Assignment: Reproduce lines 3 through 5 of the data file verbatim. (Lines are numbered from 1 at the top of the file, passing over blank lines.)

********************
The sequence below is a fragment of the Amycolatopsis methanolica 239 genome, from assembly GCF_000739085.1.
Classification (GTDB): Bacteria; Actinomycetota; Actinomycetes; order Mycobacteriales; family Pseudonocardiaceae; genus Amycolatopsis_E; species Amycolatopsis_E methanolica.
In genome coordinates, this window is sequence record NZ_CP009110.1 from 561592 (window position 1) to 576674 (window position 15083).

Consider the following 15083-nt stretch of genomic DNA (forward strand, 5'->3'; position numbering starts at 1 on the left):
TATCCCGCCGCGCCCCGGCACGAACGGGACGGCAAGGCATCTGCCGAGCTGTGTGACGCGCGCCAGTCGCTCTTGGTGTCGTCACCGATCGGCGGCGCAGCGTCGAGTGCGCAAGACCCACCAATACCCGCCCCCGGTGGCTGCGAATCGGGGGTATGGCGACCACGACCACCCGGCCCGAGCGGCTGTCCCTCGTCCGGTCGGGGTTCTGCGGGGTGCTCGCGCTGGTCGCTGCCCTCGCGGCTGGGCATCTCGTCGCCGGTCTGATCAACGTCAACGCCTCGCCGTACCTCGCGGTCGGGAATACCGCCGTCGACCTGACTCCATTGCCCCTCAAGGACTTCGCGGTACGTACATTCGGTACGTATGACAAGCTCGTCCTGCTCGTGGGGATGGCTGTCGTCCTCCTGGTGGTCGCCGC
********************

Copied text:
In genome coordinates, this window is sequence record NZ_CP009110.1 from 561592 (window position 1) to 576674 (window position 15083).

Consider the following 15083-nt stretch of genomic DNA (forward strand, 5'->3'; position numbering starts at 1 on the left):
TATCCCGCCGCGCCCCGGCACGAACGGGACGGCAAGGCATCTGCCGAGCTGTGTGACGCGCGCCAGTCGCTCTTGGTGTCGTCACCGATCGGCGGCGCAGCGTCGAGTGCGCAAGACCCACCAATACCCGCCCCCGGTGGCTGCGAATCGGGGGTATGGCGACCACGACCACCCGGCCCGAGCGGCTGTCCCTCGTCCGGTCGGGGTTCTGCGGGGTGCTCGCGCTGGTCGCTGCCCTCGCGGCTGGGCATCTCGTCGCCGGTCTGATCAACGTCAACGCCTCGCCGTACCTCGCGGTCGGGAATACCGCCGTCGACCTGACTCCATTGCCCCTCAAGGACTTCGCGGTACGTACATTCGGTACGTATGACAAGCTCGTCCTGCTCGTGGGGATGGCTGTCGTCCTCCTGGTGGTCGCCGC